The active regiments (including the Lehr regiment) totaled 50 battalions, of which 34 ˝ were allotted to the field army and 15 ˝ designated for fortresses and coast defence.[4]The Army also had 5 heavy coastal mortar batteries (30.5cm, 2 guns each) and 3 naval gun batteries (42cm) available for field duty. [5]

The 24 active regiments were supplemented with 22 reserve foot artillery regiments (Guard, 1 – 11, 13 – 18, 20, and 1 – 3 Bavarian) and three separate reserve battalions (possibly only formed on mobilization: 12, 19 and 6 Bavarian). Initially, at least, one 10cm gun battalion was assigned to the field army and the rest to fortresses. Gradually, the regular and reserve units shifted to the front and new Landwehr and Landsturm Foot Artillery battalions assumed fortress duty.[6]

The battalion was the basic tactical unit of the Foot Artillery, and regimental staffs in the field became army level headquarters units; those left in fortresses may have retained a tactical role.

[1] Earlier variants were the 10cm K. and 10cm K.97; the latter presumably introduced about 1897.

[2] Seekannone, or naval gun.

[3]Eisenbahn: railway.

[4]Cron is not completely consistent in how he discusses heavy artillery, since he also notes that the field army had 26 heavy howitzer battalions, 14 mortar battalions, and a 10cm gun battalion, along with a Reserve 10cm gun battalion. From his narrative it appears that the original Garde-Fußartillerie-Regiment was numbered as 1 and the Lehr regiment formed a 2.Garde-Fußartillerie-Regiment for field service.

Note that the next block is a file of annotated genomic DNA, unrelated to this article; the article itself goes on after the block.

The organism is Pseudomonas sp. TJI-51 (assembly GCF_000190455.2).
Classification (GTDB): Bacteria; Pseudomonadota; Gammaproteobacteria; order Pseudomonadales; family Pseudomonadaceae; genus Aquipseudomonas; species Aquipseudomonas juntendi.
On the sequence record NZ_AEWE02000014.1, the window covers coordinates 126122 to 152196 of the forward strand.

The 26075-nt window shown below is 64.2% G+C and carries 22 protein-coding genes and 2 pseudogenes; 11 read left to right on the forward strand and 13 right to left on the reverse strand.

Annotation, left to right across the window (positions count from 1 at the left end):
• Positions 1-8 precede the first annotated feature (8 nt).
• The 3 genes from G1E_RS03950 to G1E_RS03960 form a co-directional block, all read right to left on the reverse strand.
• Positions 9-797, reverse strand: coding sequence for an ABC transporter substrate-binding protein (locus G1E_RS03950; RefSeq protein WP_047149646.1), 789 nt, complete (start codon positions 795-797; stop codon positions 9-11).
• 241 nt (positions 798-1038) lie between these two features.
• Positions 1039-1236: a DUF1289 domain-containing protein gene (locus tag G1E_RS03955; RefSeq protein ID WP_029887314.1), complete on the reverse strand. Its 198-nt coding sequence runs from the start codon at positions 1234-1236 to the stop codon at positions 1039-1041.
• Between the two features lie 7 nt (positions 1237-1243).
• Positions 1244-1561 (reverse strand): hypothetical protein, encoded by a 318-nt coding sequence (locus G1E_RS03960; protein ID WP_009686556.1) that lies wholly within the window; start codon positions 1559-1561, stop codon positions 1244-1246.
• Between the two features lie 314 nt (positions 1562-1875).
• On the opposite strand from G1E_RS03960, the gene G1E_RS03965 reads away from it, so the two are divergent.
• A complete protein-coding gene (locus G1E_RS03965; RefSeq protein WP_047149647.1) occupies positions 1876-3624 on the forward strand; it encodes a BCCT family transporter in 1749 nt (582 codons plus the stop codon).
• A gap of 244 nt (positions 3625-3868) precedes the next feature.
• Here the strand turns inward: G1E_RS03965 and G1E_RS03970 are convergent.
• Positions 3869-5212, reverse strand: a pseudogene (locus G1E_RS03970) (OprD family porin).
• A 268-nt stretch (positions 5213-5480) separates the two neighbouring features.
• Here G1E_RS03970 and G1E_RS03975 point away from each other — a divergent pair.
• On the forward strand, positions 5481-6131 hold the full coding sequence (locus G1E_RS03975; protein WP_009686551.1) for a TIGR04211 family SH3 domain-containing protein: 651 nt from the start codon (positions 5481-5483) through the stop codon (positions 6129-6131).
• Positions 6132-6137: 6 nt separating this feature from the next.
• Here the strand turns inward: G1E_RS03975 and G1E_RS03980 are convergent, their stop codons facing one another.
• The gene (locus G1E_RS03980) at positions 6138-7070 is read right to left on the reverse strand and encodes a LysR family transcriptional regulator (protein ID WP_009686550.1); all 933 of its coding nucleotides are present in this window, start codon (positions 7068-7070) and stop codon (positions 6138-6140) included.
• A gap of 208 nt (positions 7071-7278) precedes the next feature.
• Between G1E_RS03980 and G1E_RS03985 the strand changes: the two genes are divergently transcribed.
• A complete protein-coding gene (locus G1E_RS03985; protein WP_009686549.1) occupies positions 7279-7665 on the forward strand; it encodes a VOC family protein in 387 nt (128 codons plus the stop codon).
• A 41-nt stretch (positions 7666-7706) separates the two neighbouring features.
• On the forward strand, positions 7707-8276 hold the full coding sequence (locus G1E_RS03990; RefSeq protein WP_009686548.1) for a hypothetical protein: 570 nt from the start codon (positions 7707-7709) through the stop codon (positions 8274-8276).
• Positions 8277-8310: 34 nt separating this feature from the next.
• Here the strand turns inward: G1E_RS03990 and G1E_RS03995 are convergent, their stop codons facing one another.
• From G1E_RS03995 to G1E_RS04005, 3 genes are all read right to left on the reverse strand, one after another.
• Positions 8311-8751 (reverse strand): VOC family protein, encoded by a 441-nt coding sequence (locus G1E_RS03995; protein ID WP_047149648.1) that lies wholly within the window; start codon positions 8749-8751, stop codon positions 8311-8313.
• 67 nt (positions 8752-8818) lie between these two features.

[5]Each type of battery was simply numbered in sequence, beginning with 1. One more 42cm and two more 30.5cm batteries were formed during 1914.

[6] The Landwehr formed 24 foot artillery battalions in August 1914: 1 and 2Guard, 1-11, 13-20 and 1-3 Bavarian).
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BerichtGeplaatst: 18 Mei 2009 20:41    Onderwerp: Reageer met quote

Wat is je bron voor dit artikel, Tandorini?
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Tandorini



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BerichtGeplaatst: 18 Mei 2009 20:46    Onderwerp: Reageer met quote

Percy Toplis @ 18 Mei 2009 21:41 schreef:
Wat is je bron voor dit artikel, Tandorini?


http://warandgame.wordpress.com/
_________________
"Horum omnium fortissimi sunt Belgae"
"Van hen(de Galliërs) allemaal zijn de Belgen de dappersten"
Julius Caesar(100 VC - 44 VC)
http://nl.escertico.wikia.com/wiki/Militaria_Wiki
Naar boven
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Percy Toplis



Geregistreerd op: 9-5-2009
Berichten: 14326
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BerichtGeplaatst: 18 Mei 2009 20:49    Onderwerp: Reageer met quote

Tandorini @ 18 Mei 2009 21:46 schreef:
Percy Toplis @ 18 Mei 2009 21:41 schreef:
Wat is je bron voor dit artikel, Tandorini?

http://warandgame.wordpress.com/

Dank je!
Leuke site trouwens.
Groet,
P.